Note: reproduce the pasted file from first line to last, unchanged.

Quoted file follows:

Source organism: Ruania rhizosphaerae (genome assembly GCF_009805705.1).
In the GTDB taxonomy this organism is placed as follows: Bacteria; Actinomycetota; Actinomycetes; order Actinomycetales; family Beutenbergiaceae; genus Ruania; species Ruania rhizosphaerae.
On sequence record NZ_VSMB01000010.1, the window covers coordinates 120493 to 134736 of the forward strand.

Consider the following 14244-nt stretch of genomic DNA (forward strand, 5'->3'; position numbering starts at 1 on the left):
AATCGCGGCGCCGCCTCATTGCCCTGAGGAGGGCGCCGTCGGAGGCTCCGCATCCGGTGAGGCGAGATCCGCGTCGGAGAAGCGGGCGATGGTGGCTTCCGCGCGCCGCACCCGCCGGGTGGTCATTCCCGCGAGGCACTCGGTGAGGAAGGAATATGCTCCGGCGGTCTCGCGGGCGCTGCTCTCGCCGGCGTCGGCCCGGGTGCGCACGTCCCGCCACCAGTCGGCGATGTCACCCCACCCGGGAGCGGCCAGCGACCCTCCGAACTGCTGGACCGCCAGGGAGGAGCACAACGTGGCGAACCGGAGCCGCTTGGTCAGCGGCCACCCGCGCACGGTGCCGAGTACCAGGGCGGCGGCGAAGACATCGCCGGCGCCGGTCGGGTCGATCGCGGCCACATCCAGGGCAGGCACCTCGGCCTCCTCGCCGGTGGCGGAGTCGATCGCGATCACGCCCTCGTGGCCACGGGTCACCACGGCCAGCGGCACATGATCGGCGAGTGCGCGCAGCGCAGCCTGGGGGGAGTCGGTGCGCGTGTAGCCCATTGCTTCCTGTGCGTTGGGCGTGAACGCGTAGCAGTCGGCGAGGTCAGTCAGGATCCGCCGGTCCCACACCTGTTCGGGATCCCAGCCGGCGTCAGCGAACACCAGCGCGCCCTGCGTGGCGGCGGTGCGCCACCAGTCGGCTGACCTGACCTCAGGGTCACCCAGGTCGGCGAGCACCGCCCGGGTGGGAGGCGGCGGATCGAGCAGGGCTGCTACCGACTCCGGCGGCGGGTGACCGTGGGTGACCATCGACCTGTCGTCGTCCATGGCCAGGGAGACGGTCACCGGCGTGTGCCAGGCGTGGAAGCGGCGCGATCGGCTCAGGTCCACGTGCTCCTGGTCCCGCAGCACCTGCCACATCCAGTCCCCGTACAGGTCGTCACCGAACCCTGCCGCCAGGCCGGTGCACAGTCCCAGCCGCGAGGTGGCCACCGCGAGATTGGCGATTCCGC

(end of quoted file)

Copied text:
Source organism: Ruania rhizosphaerae (genome assembly GCF_009805705.1).
In the GTDB taxonomy this organism is placed as follows: Bacteria; Actinomycetota; Actinomycetes; order Actinomycetales; family Beutenbergiaceae; genus Ruania; species Ruania rhizosphaerae.
On sequence record NZ_VSMB01000010.1, the window covers coordinates 120493 to 134736 of the forward strand.

Consider the following 14244-nt stretch of genomic DNA (forward strand, 5'->3'; position numbering starts at 1 on the left):
AATCGCGGCGCCGCCTCATTGCCCTGAGGAGGGCGCCGTCGGAGGCTCCGCATCCGGTGAGGCGAGATCCGCGTCGGAGAAGCGGGCGATGGTGGCTTCCGCGCGCCGCACCCGCCGGGTGGTCATTCCCGCGAGGCACTCGGTGAGGAAGGAATATGCTCCGGCGGTCTCGCGGGCGCTGCTCTCGCCGGCGTCGGCCCGGGTGCGCACGTCCCGCCACCAGTCGGCGATGTCACCCCACCCGGGAGCGGCCAGCGACCCTCCGAACTGCTGGACCGCCAGGGAGGAGCACAACGTGGCGAACCGGAGCCGCTTGGTCAGCGGCCACCCGCGCACGGTGCCGAGTACCAGGGCGGCGGCGAAGACATCGCCGGCGCCGGTCGGGTCGATCGCGGCCACATCCAGGGCAGGCACCTCGGCCTCCTCGCCGGTGGCGGAGTCGATCGCGATCACGCCCTCGTGGCCACGGGTCACCACGGCCAGCGGCACATGATCGGCGAGTGCGCGCAGCGCAGCCTGGGGGGAGTCGGTGCGCGTGTAGCCCATTGCTTCCTGTGCGTTGGGCGTGAACGCGTAGCAGTCGGCGAGGTCAGTCAGGATCCGCCGGTCCCACACCTGTTCGGGATCCCAGCCGGCGTCAGCGAACACCAGCGCGCCCTGCGTGGCGGCGGTGCGCCACCAGTCGGCTGACCTGACCTCAGGGTCACCCAGGTCGGCGAGCACCGCCCGGGTGGGAGGCGGCGGATCGAGCAGGGCTGCTACCGACTCCGGCGGCGGGTGACCGTGGGTGACCATCGACCTGTCGTCGTCCATGGCCAGGGAGACGGTCACCGGCGTGTGCCAGGCGTGGAAGCGGCGCGATCGGCTCAGGTCCACGTGCTCCTGGTCCCGCAGCACCTGCCACATCCAGTCCCCGTACAGGTCGTCACCGAACCCTGCCGCCAGGCCGGTGCACAGTCCCAGCCGCGAGGTGGCCACCGCGAGATTGGCGATTCCGC